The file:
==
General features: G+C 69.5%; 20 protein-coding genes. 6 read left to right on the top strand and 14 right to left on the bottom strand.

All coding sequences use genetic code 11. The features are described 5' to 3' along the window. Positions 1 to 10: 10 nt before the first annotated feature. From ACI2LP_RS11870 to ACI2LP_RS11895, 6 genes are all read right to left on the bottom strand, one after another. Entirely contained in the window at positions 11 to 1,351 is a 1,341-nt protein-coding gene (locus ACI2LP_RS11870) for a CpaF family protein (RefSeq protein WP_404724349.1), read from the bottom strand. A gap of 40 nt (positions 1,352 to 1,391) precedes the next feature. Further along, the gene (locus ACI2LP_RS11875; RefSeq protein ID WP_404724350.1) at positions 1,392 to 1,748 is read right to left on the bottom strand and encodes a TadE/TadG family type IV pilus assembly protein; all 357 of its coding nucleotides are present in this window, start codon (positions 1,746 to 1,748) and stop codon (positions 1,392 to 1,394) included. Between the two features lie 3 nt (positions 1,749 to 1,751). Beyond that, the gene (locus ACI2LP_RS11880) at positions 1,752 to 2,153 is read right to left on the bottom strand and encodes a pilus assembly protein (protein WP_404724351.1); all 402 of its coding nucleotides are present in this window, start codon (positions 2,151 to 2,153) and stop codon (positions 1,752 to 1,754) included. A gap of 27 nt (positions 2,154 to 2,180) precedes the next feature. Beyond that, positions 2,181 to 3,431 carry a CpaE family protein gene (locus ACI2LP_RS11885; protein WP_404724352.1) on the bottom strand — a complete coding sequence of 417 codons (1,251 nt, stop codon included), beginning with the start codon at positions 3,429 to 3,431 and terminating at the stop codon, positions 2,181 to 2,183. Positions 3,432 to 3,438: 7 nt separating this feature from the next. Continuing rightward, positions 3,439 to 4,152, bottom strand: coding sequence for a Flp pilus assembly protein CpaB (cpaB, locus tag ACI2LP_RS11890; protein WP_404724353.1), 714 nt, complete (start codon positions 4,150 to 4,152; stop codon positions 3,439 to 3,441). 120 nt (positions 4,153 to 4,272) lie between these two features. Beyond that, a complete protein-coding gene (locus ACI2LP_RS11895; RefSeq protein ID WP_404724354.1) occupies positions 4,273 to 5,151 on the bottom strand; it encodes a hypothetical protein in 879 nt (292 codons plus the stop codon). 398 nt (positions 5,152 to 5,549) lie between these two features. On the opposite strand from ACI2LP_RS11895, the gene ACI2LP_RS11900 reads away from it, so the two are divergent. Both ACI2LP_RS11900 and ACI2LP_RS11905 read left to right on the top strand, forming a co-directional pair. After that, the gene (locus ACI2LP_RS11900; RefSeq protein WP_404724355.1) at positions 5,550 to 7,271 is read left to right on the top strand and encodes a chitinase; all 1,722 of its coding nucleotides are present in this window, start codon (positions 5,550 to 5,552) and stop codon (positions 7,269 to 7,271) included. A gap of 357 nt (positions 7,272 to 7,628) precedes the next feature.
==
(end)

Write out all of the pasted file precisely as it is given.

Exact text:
General features: G+C 69.5%; 20 protein-coding genes. 6 read left to right on the top strand and 14 right to left on the bottom strand.

All coding sequences use genetic code 11. The features are described 5' to 3' along the window. Positions 1 to 10: 10 nt before the first annotated feature. From ACI2LP_RS11870 to ACI2LP_RS11895, 6 genes are all read right to left on the bottom strand, one after another. Entirely contained in the window at positions 11 to 1,351 is a 1,341-nt protein-coding gene (locus ACI2LP_RS11870) for a CpaF family protein (RefSeq protein WP_404724349.1), read from the bottom strand. A gap of 40 nt (positions 1,352 to 1,391) precedes the next feature. Further along, the gene (locus ACI2LP_RS11875; RefSeq protein ID WP_404724350.1) at positions 1,392 to 1,748 is read right to left on the bottom strand and encodes a TadE/TadG family type IV pilus assembly protein; all 357 of its coding nucleotides are present in this window, start codon (positions 1,746 to 1,748) and stop codon (positions 1,392 to 1,394) included. Between the two features lie 3 nt (positions 1,749 to 1,751). Beyond that, the gene (locus ACI2LP_RS11880) at positions 1,752 to 2,153 is read right to left on the bottom strand and encodes a pilus assembly protein (protein WP_404724351.1); all 402 of its coding nucleotides are present in this window, start codon (positions 2,151 to 2,153) and stop codon (positions 1,752 to 1,754) included. A gap of 27 nt (positions 2,154 to 2,180) precedes the next feature. Beyond that, positions 2,181 to 3,431 carry a CpaE family protein gene (locus ACI2LP_RS11885; protein WP_404724352.1) on the bottom strand — a complete coding sequence of 417 codons (1,251 nt, stop codon included), beginning with the start codon at positions 3,429 to 3,431 and terminating at the stop codon, positions 2,181 to 2,183. Positions 3,432 to 3,438: 7 nt separating this feature from the next. Continuing rightward, positions 3,439 to 4,152, bottom strand: coding sequence for a Flp pilus assembly protein CpaB (cpaB, locus tag ACI2LP_RS11890; protein WP_404724353.1), 714 nt, complete (start codon positions 4,150 to 4,152; stop codon positions 3,439 to 3,441). 120 nt (positions 4,153 to 4,272) lie between these two features. Beyond that, a complete protein-coding gene (locus ACI2LP_RS11895; RefSeq protein ID WP_404724354.1) occupies positions 4,273 to 5,151 on the bottom strand; it encodes a hypothetical protein in 879 nt (292 codons plus the stop codon). 398 nt (positions 5,152 to 5,549) lie between these two features. On the opposite strand from ACI2LP_RS11895, the gene ACI2LP_RS11900 reads away from it, so the two are divergent. Both ACI2LP_RS11900 and ACI2LP_RS11905 read left to right on the top strand, forming a co-directional pair. After that, the gene (locus ACI2LP_RS11900; RefSeq protein WP_404724355.1) at positions 5,550 to 7,271 is read left to right on the top strand and encodes a chitinase; all 1,722 of its coding nucleotides are present in this window, start codon (positions 5,550 to 5,552) and stop codon (positions 7,269 to 7,271) included. A gap of 357 nt (positions 7,272 to 7,628) precedes the next feature.